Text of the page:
Renowned Author And Advocate Sister Helen
Prejean Speaks Of Her Incredible Journey,
Sister Prejean spoke about how many murder victim’s family members were shortchanged; given the false dream that prosecutors sell to them that
the execution of a convicted defendant would make them feel better, as a type of panacea. There was a buildup in family members sometimes of 5, 10, 15, or 20 years throughout the appeals process and all of the attendant publicity which makes them relive the crime, and unwanted attention.
And then, at the Pardon Board Hearings, the message would be sent that “All we have to do is get through this last hoop.” During those years, hatred and anger would fester and take its toll. Meanwhile, the real issue was that the family members would have to learn how to deal with the loss
of their loved one.
Sister Prejean stated that she had witnessed a dynamic along the journey, which was when traumatic, life-changing moments occurred, which she terms “rivers of fire”, during which people are challenged within themselves by the circumstances; during such moments of truth people can go either way: become angry and bitter, or rise above it. Human transformation can occur in which people rise above their tragedies to become people who reach a kind of inner peace when they come to grips with what happened and overcome it, reaching a kind of moral plateau, reaching a potential that humans have. A couple of examples that she mentioned were that of Lloyd LeBlanc in several ways: allowing him to befriend her despite her being against Sonnier’s execution and being his spiritual advisor, and visiting Patrick Sonnier’s mother, giving her flowers and telling
her that she didn’t hate her.
Another example was Bud Welsh, who lost a daughter named Julie in the Oklahoma City Bombing. He was for the death penalty for Timothy McVeigh, but when he went to turn on the radio, he remembered a recent previous occasion during which his daughter said that she was against
the death penalty, and so to honor her memory he realized he could not support the death penalty for McVeigh.
It started out that the other victim family members thought that he had gone off the deep end, but by the end, about half of them no longer were in favor of the death penalty. They realized the toll that the desire for the death penalty was taking on them.
Human Costs And Morality
Sister Helen Prejean spoke about how the mental rationalizations that various actors in the criminal justice system offer to others who are involved point to the innate recognition that the death penalty is wrong. She says how prosecutors in the courtroom tell the jury, when encouraging them to impose the death penalty, ‘You didn’t put him there. He put himself in that position.” And, how prison wardens say a similar thing to the guards that accompany the condemned to the death chamber, and strap them down. If there were nothing immoral about it, why is there the need by people in authority to offer a justification allowing people to put distance between themselves and their actions?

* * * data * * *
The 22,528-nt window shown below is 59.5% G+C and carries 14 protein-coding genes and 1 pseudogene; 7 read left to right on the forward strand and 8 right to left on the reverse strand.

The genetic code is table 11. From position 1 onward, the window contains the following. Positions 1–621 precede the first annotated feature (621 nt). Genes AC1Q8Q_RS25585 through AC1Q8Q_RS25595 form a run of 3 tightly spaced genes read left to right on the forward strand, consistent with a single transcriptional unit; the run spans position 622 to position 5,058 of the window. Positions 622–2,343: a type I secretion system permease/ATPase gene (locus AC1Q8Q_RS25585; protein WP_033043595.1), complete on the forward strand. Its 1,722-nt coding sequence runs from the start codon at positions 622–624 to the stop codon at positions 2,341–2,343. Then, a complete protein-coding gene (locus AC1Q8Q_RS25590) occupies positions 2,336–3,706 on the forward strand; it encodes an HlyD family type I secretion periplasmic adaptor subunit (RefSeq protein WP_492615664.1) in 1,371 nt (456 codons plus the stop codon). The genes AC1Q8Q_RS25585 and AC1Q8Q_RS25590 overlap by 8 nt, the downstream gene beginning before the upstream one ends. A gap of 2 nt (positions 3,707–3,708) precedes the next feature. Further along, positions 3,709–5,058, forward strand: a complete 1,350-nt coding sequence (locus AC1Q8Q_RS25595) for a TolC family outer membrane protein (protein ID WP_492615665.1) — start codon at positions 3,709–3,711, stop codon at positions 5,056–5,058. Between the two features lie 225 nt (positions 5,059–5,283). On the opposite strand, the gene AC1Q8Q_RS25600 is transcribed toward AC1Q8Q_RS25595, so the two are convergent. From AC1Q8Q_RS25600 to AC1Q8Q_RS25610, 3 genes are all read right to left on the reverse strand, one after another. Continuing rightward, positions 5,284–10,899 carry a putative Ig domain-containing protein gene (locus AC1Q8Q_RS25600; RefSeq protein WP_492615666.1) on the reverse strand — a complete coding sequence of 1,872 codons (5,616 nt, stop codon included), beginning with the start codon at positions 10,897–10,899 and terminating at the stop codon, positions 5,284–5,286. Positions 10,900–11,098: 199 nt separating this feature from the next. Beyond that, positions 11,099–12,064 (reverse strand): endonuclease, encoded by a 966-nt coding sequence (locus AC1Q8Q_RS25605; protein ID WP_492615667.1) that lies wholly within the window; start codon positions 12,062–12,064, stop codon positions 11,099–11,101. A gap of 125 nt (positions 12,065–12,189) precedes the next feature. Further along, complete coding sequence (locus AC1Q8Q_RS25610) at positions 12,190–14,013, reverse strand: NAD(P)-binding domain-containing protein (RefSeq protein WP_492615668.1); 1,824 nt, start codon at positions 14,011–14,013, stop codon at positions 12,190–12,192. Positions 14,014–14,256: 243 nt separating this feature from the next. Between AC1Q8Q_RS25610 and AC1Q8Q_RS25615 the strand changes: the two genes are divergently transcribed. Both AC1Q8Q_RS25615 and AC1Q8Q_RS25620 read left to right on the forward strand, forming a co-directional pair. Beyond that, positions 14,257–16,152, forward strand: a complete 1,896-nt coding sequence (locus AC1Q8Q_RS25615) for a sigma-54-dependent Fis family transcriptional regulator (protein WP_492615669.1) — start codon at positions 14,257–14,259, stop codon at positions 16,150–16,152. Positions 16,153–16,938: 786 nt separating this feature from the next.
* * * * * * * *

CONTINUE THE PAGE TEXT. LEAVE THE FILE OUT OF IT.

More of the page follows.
Who responds in a similar way when doing something good? She further said, “The fact that executions take place hidden from the public at large, rather than say being broadcast, because it was too ghastly, spoke to its immorality.”
The imposition of the penalty affects the prison guards. As particularly horrific examples, she pointed to two instances in which the reality of just
what execution is was brought to life: There was the execution of Louis Williams. When the time of execution came, and the authorities arrived at his cell, he held onto his cell bars as long as he could, quoting a biblical verse over and over calling for God to save him while also making eye contact with the guards while yelling “I’m innocent! I’m innocent! Don’t kill me!”
Then there was the execution of Mr. Riley, which took place in the gas chamber at San Quentin Prison. The authorities had underestimated how thin his wrists were, and so after he was strapped in and the door was closed followed by the warden giving the signal so that the pellets were dropped, his hands slipped out, he undid the rest of the restraints, and he went up to the glass and started banging on the glass for them to let him out, saying “I don’t want to die.”
Risk Of Executing Innocent People
Sister Prejean then discussed the possibility of innocent people being executed. She referenced her book The Death Of Innocents. The book reviews the cases of two people who Sister Prejean served as a spiritual advisor to, who she believes were innocent but, nonetheless, were executed.
The following excerpt is taken from Random House: “Dobie Gillis Williams, an indigent black man from rural Louisiana with an IQ of 65, was accused of a brutal rape and murder. Williams’s inept defense counsel, later disbarred for unethical practice for unrelated cases, allowed the
prosecution’s incredibly contrived scenario of the crime to go unchallenged. Less than two years after Williams’s execution in January 1999, the Supreme Court ruled it unconstitutional to kill a man so mentally disabled.
In 1986, Joseph Roger O’Dell was convicted of murder in Virginia despite highly circumstantial evidence from a jailhouse snitch. For twelve years, O’Dell sought DNA testing in the forensic evidence, which he claimed would exonerate him, but the courts refused. After his execution on July 23, 1997, the state destroyed the evidence. As a result, its conviction of O’Dell could never be scrutinized. The reader of this book will be the first ‘jury’ with access to all the evidence the trial juries never saw,” says Prejean, who accompanied both men to their executions.